ENS doesn’t just support .eth, but also the most popular DNS names including .com, .org, .io, .app, and more. 

What is the ENS token

As ENS is an open-source, fully decentralized protocol, it is not managed by a traditional company hierarchy. ENS is community-governed as a DAO (decentralized autonomous organization), which leads us to the ENS token.

The ENS DAO is governed by the ENS token — the protocol’s utility and governance token used to submit proposals and cast votes to influence the protocol’s future development. Anyone holding ENS can cast their votes for proposals on the ENS DAO.

ENS is an ERC-20 token, trading at US$51.08, as the 110th largest cryptocurrency, with a market capitalization of US$1.1 billion, at press time. The token has a maximum supply of 100 million coins and a circulating supply of 19.6 million. Of the total ENS supply, 25% was airdropped to ETH holders, 25% went to ENS contributors, and the remaining 50% was allocated to the ENS DAO.

Why does ENS stand out?

Ethereum Name Service is essentially the Web 3.0 version of DNS, short for Domain Name Service. ENS offers a decentralized alternative to the internet’s traditional DNS, removing the risks associated with its single point of failure.

As a blockchain-based protocol, ENS is inherently more secure and censorship-resistant due to being built on Ethereum. The fact that ENS is essentially two smart contracts enables peak interoperability with other smart contracts and the entire Ethereum ecosystem.

ENS is the first service of its kind for crypto and blockchain addresses. There are other services that are trying to replace the old DNS for the internet, but ENS is currently the only player in its league that offers human-readable nicknames that can work across all your wallets, dApps and decentralized websites. By transforming complicated strings of characters into short and memorable, human-readable links. ENS also serves to make crypto transactions more understandable and accessible for blockchain beginners. Similar services may appear in the future, but as of yet, ENS does not have any comparable rivals that can do all that it does.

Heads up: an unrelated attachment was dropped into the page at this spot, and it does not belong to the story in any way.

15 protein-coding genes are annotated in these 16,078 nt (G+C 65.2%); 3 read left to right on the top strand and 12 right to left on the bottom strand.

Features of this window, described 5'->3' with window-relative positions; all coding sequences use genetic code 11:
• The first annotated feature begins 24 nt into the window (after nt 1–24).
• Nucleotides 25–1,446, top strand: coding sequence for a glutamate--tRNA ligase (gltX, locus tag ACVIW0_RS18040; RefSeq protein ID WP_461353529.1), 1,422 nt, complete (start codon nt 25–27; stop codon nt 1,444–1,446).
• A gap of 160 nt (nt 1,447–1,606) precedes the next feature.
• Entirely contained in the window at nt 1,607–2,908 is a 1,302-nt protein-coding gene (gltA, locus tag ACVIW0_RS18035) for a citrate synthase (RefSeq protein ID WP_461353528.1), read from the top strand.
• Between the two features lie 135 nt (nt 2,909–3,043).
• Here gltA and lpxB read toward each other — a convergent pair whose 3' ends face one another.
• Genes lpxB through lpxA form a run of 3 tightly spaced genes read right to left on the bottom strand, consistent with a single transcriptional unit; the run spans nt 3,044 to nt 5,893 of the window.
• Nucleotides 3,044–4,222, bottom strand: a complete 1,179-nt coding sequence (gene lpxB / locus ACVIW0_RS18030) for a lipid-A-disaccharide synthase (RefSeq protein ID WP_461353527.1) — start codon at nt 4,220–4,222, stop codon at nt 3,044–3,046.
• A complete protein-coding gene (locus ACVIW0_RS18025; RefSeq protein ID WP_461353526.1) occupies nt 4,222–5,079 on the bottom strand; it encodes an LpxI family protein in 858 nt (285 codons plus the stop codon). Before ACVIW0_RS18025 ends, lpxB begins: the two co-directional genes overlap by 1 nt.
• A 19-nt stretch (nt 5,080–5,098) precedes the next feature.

What does ENS mean for the crypto space?

ENS brands itself as “an open public utility that belongs to the community” and with its decentralized components and community governance, it may grow into a significant backbone of the crypto and Web 3.0 ecosystem.

The cryptocurrency space is a highly technical field, which is often enough to discourage crypto beginners from exploring this space. Yet, ENS solves this major adoption hurdle, by making crypto more accessible and easier to use. ENS translates the long series of numbers that are machine-readable public addresses to short, memorable links, that users can use to transact, interact with dApps, and receive any type of cryptocurrency and NFTs. More so, it aims to connect all wallets, websites, and subdomains of a person under a single link, making the crypto space more user-friendly and less technical. ENS and similar incentives will be crucial for removing the psychological roadblocks of global crypto adoption.

The ENS DAO has also attracted significant interest to the protocol, as it airdropped 25% of the total token supply with the launch of the DAO on November 9, 2021. The ENS token quickly gained traction among investors, as its market capitalization soared past the US$1 billion mark on November 10 — only a day after the launch of the ENS DAO.

While the ENS roadmap only goes as far as 2021, ENS plans to integrate the full DNS namespace, meaning that owners of any internet domains will be able to claim them on ENS. This will position ENS as a parallel extension of DNS, creating cross-platform Web 3.0 usernames that will become a core component of our decentralized identity. Because it makes the blockchain and crypto world so much more accessible to beginners, it is becoming a fundamental component of the future crypto space.